Satellite Image Captures Puna Lava Flow

This satellite image was captured on Saturday, February 14, by the Advanced Land Imager instrument onboard NASA’s Earth Observing 1 satellite.
21515satelliteThe image is provided courtesy of NASA’s Jet Propulsion Laboratory. Although this is a false-color image, the color map has been chosen to mimic what the human eye would expect to see. Bright red pixels depict areas of very high temperatures and show active lava. White areas are clouds. The yellow outline is the flow margin as mapped on Tuesday, February 10.

The image above shows a close-up of the June 27th lava flow in the area of Kaohe Homesteads and Pāhoa. Although the leading tip of the flow has been stalled for several weeks, active breakouts have persisted a short distance upslope of this stalled tip. The image shows active breakouts (red pixels) roughly 400 meters (440 yards) upslope of the stalled tip, with additional breakouts scattered 2-3 km (1.2-1.9 miles) upslope. Also, several small breakouts are active in the area west of Kaohe Homesteads.

Hawaiian Electric Power Update

Hawaii Electric Light crews continue to make progress on restoring power to customers who lost electricity as a result of recent high winds.

Shaka For HELCOToday, crews restored power to 1,100 customers in portions of Kapoho, Vacationland, Hawaiian Beaches, Hawaiian Paradise Park, Orchidland, Ainaloa, Waimea, and North Kohala.

As of 4:00 p.m., an estimated 2,900 customers were without power in portions of Leilani Estates, Nanawale, Lanipuna, Hawaiian Paradise Park, Orchidland, Ainaloa, Hawaiian Beaches, Nanawale, Tangerine Acres, Leilani Estates, Fern Forest, Fern Acres, Hawaiian Acres, Eden Roc, Wood Valley, South Point, and Ahualoa.

Due to extensive damage, customers in Hawaiian Beaches, Hawaiian Shores, Nanawale, Leilani Estates, and Lanipuna are advised to prepare for the possibility of extended outages through this week.

The process for restoring service involves many steps to ensure the safety of the crews and community:

  • Assess damage: Damage assessments by field crews identify the extent of damage and the specific materials – including poles, transformers and power lines – that need repair or replacement.
  • Clear trees and debris/dig holes: Contracted tree trimming and construction crews then clear fallen trees and debris and dig holes for utility poles.
  • Install poles, restring lines, and install transformers: Electrical line crews can then be deployed to begin installing the poles, framing the cross arms on the poles, restringing lines, and installing transformers and other equipment.
  • Repair main line first before energizing: Work is first done on the main lines serving subdivisions to restore the connection into those neighborhoods. Side streets can then be restored. Even after power is restored to a neighborhood, there still may be damage at individual homes or pockets of homes within a neighborhood that will need to be addressed separately.

“We want to assure customers that our employees are committed to restoring power as safely as possible,” said Kristen Okinaka, Hawaii Electric Light spokeswoman. “Work is being done to restore power to every community even if crews are not working in your neighborhood. In many cases, crews must complete additional work on the electric system in other locations first.”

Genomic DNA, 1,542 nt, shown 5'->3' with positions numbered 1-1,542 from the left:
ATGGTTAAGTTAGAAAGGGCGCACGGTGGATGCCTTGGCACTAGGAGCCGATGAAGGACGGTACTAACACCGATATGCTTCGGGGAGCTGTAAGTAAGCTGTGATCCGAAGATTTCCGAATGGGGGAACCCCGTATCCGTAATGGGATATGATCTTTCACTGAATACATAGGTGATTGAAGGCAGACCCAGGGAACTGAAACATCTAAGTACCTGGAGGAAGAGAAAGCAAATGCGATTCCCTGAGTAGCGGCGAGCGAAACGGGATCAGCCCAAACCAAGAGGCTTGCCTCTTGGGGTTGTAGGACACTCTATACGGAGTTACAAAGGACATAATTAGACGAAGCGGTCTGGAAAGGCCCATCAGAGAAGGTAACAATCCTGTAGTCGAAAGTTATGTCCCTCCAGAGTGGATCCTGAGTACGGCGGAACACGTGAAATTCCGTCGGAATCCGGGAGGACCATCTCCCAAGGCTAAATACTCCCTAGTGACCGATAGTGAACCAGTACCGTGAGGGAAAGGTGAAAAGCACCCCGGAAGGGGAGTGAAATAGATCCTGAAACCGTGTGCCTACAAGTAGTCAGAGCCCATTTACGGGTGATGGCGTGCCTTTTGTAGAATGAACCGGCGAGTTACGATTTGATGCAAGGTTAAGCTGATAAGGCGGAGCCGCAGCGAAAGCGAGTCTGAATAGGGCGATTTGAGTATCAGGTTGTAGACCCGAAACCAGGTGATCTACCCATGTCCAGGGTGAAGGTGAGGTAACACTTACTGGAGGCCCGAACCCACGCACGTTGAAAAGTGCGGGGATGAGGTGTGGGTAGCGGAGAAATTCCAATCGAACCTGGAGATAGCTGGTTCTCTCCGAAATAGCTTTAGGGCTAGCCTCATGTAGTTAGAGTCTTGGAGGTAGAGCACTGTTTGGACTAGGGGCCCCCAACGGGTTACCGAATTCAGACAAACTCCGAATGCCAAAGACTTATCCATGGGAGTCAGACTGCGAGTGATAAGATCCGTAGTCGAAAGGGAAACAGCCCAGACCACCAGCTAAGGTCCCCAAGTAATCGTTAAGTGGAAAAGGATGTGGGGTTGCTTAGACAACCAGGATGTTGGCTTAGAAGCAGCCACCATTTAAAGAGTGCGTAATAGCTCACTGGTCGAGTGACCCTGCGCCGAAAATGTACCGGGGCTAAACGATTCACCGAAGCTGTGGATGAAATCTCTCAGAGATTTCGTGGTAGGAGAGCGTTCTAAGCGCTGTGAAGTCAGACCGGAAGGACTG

Hawaii Electric Light reminds the community to be safe and treat downed power lines as energized and dangerous. Do not handle or move any fallen or damaged utility equipment. If someone is injured by a downed power line, do not approach them. Call 9-1-1 for assistance.

Customers who have not yet reported their power outage are asked to call 969-6666. Due to the high call volume, customers may experience a longer wait time before speaking with a representative. The company sincerely apologizes for this inconvenience and thanks customers for their patience and understanding.

Domestic Dispute Leads to Attempted Murder Investigation

Hawaiʻi Island police have initiated an attempted murder investigation in connection with a confrontation that sent a man and a woman to the hospital with third-degree burns.
HPDBadgeKona Patrol officers responding to an 8:55 a.m. call Sunday (February 15) determined that a 53-year-old Kailua-Kona woman had confronted her 55-year-old estranged husband, who was with another woman in a van parked on the roadside at Kahaluʻu Beach Park in Kona. When the woman began to pour gasoline on the vehicle, the man exited the van, and the two became involved in a physical struggle that ended with gasoline being poured onto their clothing and bodies.

According to witnesses, during the struggle the woman used a lighter to set both herself and the man on fire. Witnesses at the scene used a blanket and towels to extinguish the flames.

The two were taken to Kona Community Hospital for treatment of their injuries and then transferred to Straub Medical Center on Oahu, where they remain in critical condition.

Detectives with the Area II Criminal Investigations Section are continuing the investigation.

Police ask anyone who witnessed the confrontation to call the Police Department’s non-emergency line at 935-3311 or contact Detective Levon Stevens at 326-4646 or lstevens@co.hawaii.hi.us.

Tipsters who prefer to remain anonymous may call the islandwide Crime Stoppers number at 961-8300 and may be eligible for a reward of up to $1,000. Crime Stoppers is a volunteer program run by ordinary citizens who want to keep their community safe. Crime Stoppers doesn’t record calls or subscribe to caller ID. All Crime Stoppers information is kept confidential.